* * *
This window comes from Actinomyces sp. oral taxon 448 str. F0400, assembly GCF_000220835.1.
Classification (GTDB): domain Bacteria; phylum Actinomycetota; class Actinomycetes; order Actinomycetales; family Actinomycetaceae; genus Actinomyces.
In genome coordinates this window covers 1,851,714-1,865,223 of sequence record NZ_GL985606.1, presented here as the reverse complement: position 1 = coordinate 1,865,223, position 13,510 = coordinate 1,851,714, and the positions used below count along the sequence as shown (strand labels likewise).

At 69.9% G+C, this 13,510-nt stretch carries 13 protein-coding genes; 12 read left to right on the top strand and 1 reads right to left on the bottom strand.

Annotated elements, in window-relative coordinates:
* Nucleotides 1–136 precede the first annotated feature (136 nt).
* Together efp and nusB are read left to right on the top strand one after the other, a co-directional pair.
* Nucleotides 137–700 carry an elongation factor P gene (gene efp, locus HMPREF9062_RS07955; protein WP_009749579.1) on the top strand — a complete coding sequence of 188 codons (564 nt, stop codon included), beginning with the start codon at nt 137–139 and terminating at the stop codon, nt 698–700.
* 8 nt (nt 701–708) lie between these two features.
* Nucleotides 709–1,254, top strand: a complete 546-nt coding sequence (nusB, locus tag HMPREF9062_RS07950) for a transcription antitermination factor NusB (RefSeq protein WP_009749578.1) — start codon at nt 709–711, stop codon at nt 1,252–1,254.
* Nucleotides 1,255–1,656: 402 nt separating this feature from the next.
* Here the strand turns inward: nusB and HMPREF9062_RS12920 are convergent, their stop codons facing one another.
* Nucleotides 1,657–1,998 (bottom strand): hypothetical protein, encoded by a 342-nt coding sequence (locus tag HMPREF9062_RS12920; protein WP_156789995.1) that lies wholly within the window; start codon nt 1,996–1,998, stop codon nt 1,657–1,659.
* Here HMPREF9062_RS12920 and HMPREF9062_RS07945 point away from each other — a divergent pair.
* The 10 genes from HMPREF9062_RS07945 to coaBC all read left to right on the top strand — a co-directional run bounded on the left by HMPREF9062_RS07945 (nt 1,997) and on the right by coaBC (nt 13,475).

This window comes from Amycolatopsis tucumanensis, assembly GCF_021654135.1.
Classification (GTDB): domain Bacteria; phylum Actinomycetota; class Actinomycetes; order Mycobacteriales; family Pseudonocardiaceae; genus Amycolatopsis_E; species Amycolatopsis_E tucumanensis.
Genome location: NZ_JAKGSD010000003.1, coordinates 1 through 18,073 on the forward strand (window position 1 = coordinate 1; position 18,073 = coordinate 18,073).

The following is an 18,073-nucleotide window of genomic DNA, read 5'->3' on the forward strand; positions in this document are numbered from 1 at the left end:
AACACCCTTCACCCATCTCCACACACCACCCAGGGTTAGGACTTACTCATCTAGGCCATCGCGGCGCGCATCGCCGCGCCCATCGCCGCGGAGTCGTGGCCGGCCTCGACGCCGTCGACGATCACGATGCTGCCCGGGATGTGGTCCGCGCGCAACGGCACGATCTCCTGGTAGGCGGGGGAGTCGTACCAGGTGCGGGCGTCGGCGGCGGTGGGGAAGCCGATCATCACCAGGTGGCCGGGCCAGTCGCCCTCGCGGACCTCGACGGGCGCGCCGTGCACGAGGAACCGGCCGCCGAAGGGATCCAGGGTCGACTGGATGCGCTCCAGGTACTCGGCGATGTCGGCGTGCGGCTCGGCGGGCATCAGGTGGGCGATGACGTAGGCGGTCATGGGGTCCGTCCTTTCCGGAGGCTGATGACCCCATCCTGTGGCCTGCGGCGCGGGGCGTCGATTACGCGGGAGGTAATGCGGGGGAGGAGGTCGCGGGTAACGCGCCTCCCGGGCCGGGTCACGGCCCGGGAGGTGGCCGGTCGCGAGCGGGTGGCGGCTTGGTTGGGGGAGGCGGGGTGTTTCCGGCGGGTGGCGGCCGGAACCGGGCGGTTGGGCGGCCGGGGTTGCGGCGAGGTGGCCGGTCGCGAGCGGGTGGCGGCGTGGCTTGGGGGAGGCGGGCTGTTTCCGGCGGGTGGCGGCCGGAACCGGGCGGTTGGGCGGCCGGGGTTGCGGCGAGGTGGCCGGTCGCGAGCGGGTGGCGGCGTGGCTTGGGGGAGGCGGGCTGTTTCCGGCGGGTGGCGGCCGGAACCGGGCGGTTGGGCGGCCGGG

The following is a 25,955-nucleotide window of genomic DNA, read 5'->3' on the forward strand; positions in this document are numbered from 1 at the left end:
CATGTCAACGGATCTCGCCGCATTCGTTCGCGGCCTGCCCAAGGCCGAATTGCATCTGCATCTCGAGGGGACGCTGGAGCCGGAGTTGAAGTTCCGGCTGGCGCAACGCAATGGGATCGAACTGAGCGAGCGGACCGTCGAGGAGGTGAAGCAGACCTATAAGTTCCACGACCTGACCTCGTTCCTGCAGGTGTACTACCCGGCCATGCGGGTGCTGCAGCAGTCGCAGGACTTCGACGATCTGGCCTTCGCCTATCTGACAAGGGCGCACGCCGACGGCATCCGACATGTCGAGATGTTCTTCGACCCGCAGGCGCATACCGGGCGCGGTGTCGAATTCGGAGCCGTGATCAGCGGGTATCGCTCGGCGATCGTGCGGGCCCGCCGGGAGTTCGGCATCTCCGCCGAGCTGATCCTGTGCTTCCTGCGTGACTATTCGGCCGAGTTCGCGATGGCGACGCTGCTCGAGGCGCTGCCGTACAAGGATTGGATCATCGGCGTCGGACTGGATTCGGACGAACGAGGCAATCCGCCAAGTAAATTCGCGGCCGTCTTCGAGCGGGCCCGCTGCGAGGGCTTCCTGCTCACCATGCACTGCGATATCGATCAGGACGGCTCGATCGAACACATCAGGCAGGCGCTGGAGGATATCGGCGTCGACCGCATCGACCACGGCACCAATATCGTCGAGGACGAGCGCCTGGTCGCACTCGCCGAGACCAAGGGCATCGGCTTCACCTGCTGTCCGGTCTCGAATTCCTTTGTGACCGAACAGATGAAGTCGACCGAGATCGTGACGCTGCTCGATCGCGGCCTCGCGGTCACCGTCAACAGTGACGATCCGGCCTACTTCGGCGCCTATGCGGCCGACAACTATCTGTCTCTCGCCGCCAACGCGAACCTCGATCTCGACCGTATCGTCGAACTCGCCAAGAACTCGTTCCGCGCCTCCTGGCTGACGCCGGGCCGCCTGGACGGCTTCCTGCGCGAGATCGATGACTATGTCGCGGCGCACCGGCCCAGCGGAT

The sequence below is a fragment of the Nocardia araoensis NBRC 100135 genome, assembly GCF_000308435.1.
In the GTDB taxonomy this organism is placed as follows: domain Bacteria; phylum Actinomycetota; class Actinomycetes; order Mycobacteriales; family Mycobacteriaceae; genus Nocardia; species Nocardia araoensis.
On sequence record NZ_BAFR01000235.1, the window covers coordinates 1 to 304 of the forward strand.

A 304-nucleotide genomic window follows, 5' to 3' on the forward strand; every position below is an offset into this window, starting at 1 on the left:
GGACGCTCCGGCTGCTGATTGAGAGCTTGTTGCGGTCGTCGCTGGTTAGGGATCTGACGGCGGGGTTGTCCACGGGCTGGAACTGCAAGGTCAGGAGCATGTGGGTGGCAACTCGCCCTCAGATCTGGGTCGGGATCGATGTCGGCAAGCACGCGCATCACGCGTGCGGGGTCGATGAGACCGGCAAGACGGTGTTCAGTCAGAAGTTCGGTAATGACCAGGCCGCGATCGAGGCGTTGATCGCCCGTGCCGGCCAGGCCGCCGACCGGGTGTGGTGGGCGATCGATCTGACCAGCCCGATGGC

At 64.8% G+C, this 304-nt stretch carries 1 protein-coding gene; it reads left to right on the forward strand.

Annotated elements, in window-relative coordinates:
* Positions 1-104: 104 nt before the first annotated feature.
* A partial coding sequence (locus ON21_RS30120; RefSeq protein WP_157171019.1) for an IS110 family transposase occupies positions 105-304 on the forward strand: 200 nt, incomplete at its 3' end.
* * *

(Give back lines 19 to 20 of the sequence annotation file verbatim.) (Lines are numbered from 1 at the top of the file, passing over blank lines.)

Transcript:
The following is an 18,073-nucleotide window of genomic DNA, read 5'->3' on the forward strand; positions in this document are numbered from 1 at the left end:
AACACCCTTCACCCATCTCCACACACCACCCAGGGTTAGGACTTACTCATCTAGGCCATCGCGGCGCGCATCGCCGCGCCCATCGCCGCGGAGTCGTGGCCGGCCTCGACGCCGTCGACGATCACGATGCTGCCCGGGATGTGGTCCGCGCGCAACGGCACGATCTCCTGGTAGGCGGGGGAGTCGTACCAGGTGCGGGCGTCGGCGGCGGTGGGGAAGCCGATCATCACCAGGTGGCCGGGCCAGTCGCCCTCGCGGACCTCGACGGGCGCGCCGTGCACGAGGAACCGGCCGCCGAAGGGATCCAGGGTCGACTGGATGCGCTCCAGGTACTCGGCGATGTCGGCGTGCGGCTCGGCGGGCATCAGGTGGGCGATGACGTAGGCGGTCATGGGGTCCGTCCTTTCCGGAGGCTGATGACCCCATCCTGTGGCCTGCGGCGCGGGGCGTCGATTACGCGGGAGGTAATGCGGGGGAGGAGGTCGCGGGTAACGCGCCTCCCGGGCCGGGTCACGGCCCGGGAGGTGGCCGGTCGCGAGCGGGTGGCGGCTTGGTTGGGGGAGGCGGGGTGTTTCCGGCGGGTGGCGGCCGGAACCGGGCGGTTGGGCGGCCGGGGTTGCGGCGAGGTGGCCGGTCGCGAGCGGGTGGCGGCGTGGCTTGGGGGAGGCGGGCTGTTTCCGGCGGGTGGCGGCCGGAACCGGGCGGTTGGGCGGCCGGGGTTGCGGCGAGGTGGCCGGTCGCGAGCGGGTGGCGGCGTGGCTTGGGGGAGGCGGGCTGTTTCCGGCGGGTGGCGGCCGGAACCGGGCGGTTGGGCGGCCGGG